Another example of the merits of Charlie Nesson’s view on how to some of these problems will get resolved: Which Videos Are Protected? Lawmakers Get a Lesson – New York Times
As the new Congress experiments with the wide world of blogging and video clips, members are learning the complexities of copyright law, much the way the casual YouTube user has learned that there are corporations out there that own â€œLostâ€ and can stop you from posting a favorite episode.
The introduction began awkwardly this month when the House Republican Study Committee issued a news release accusing Speaker Nancy Pelosi of â€œpiratingâ€ 16 copyrighted clips of House floor debate from the public affairs network C-Span by including them on her new blog, The Gavel.
[…] The speakerâ€™s spokesman, Brendan Daly, used the opportunity to decry â€œyet another baseless attack of the Republicans; in this case they have retracted it.â€
But last week, as it happens, C-Span did contact the speakerâ€™s office to have it take down a different clip from her blog â€” one shot by C-Spanâ€™s cameras at a House Science and Technology Committee hearing on global warming where Ms. Pelosi testified, Mr. Daly said. (The blog has substituted material filmed by the committeeâ€™s cameras, he said.)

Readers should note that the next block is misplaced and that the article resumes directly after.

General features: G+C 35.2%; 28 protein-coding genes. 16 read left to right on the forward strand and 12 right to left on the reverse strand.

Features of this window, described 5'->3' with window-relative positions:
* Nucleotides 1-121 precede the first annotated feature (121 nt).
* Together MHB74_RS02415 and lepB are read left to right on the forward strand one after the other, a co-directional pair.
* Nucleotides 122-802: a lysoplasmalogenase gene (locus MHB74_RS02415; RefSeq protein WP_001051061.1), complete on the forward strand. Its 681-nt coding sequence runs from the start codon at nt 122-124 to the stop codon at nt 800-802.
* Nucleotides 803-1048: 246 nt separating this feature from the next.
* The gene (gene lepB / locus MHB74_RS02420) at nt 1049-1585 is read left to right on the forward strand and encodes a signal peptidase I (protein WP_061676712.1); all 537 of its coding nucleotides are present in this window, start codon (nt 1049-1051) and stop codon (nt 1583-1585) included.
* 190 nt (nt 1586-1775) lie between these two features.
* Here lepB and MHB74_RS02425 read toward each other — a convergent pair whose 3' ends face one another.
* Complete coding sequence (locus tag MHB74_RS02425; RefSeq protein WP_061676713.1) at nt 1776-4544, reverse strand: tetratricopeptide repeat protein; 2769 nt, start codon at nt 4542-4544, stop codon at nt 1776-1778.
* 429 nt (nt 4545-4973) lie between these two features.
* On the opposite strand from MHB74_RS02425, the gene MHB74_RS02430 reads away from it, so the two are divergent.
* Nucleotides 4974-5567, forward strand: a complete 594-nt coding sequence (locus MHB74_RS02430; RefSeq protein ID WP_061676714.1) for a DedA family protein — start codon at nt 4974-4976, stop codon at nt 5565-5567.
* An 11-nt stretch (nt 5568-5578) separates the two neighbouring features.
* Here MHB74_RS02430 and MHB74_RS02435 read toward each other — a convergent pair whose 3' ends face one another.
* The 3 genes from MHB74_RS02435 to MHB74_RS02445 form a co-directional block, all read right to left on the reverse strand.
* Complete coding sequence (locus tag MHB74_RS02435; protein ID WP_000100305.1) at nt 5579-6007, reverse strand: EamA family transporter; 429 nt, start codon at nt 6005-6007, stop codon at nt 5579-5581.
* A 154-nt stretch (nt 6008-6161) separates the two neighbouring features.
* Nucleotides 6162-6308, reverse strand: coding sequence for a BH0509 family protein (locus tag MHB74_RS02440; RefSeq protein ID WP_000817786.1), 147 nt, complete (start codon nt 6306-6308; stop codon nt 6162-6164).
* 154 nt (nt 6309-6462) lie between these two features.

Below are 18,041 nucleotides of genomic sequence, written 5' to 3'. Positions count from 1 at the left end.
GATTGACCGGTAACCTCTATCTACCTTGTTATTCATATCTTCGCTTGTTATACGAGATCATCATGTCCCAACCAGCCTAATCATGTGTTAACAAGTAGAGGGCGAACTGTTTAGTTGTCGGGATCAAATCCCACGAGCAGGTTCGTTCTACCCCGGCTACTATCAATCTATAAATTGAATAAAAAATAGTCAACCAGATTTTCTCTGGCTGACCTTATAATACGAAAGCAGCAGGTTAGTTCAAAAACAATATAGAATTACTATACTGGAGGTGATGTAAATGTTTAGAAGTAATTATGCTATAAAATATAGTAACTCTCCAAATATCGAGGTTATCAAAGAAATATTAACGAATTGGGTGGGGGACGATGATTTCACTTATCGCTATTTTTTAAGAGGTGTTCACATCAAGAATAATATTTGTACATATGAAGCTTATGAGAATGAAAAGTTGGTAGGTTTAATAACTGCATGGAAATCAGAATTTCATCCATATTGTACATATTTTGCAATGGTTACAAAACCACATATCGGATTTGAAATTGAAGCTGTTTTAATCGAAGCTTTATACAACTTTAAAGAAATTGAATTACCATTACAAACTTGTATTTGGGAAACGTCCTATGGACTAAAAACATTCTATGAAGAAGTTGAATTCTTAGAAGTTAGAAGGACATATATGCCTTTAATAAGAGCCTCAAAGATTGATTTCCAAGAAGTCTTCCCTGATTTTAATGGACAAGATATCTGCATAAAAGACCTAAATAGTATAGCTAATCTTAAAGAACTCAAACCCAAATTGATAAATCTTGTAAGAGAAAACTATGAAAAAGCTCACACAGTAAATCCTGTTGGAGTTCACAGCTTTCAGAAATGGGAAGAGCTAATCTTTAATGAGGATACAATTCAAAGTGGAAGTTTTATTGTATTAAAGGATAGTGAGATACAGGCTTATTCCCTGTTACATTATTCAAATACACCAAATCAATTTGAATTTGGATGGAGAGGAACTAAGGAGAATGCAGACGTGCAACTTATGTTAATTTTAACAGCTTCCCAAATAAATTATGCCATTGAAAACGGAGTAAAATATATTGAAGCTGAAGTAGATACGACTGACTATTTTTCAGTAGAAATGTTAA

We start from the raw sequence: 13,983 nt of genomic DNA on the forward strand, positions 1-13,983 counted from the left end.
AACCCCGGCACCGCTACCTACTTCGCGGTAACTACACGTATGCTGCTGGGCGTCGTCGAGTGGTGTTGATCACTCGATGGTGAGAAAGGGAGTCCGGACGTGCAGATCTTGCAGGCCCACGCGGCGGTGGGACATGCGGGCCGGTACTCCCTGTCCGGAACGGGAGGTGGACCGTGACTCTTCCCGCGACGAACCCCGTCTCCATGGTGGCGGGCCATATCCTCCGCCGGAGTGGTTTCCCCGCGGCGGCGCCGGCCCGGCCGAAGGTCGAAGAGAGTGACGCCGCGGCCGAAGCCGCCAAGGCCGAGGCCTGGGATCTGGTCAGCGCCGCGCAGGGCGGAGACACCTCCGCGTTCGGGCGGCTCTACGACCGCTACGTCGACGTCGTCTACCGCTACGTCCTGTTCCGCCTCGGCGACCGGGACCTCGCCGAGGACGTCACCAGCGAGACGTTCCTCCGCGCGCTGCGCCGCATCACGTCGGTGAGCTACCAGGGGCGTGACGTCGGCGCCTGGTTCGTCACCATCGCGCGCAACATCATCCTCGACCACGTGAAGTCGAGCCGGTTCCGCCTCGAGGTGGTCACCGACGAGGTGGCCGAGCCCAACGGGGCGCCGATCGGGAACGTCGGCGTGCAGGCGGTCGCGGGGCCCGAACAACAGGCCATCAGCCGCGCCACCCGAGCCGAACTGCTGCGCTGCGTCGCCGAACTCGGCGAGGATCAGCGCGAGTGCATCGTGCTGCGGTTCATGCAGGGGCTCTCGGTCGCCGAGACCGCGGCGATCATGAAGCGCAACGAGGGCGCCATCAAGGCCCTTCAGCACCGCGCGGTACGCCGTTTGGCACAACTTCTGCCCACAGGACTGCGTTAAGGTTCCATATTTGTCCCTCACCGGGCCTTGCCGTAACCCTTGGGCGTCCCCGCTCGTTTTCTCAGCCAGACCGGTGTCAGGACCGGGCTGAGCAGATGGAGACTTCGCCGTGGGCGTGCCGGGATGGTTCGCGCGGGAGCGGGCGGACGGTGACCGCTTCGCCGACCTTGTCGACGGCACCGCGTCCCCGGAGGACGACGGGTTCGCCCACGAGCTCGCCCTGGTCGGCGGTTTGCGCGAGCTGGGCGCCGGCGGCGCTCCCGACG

C-Span, a private nonprofit company financed by the cable and satellite affiliates that carry its programming, says that over more than 25 years of operating it has consistently asserted its copyright to any material it shoots with its own cameras. But that message can get lost.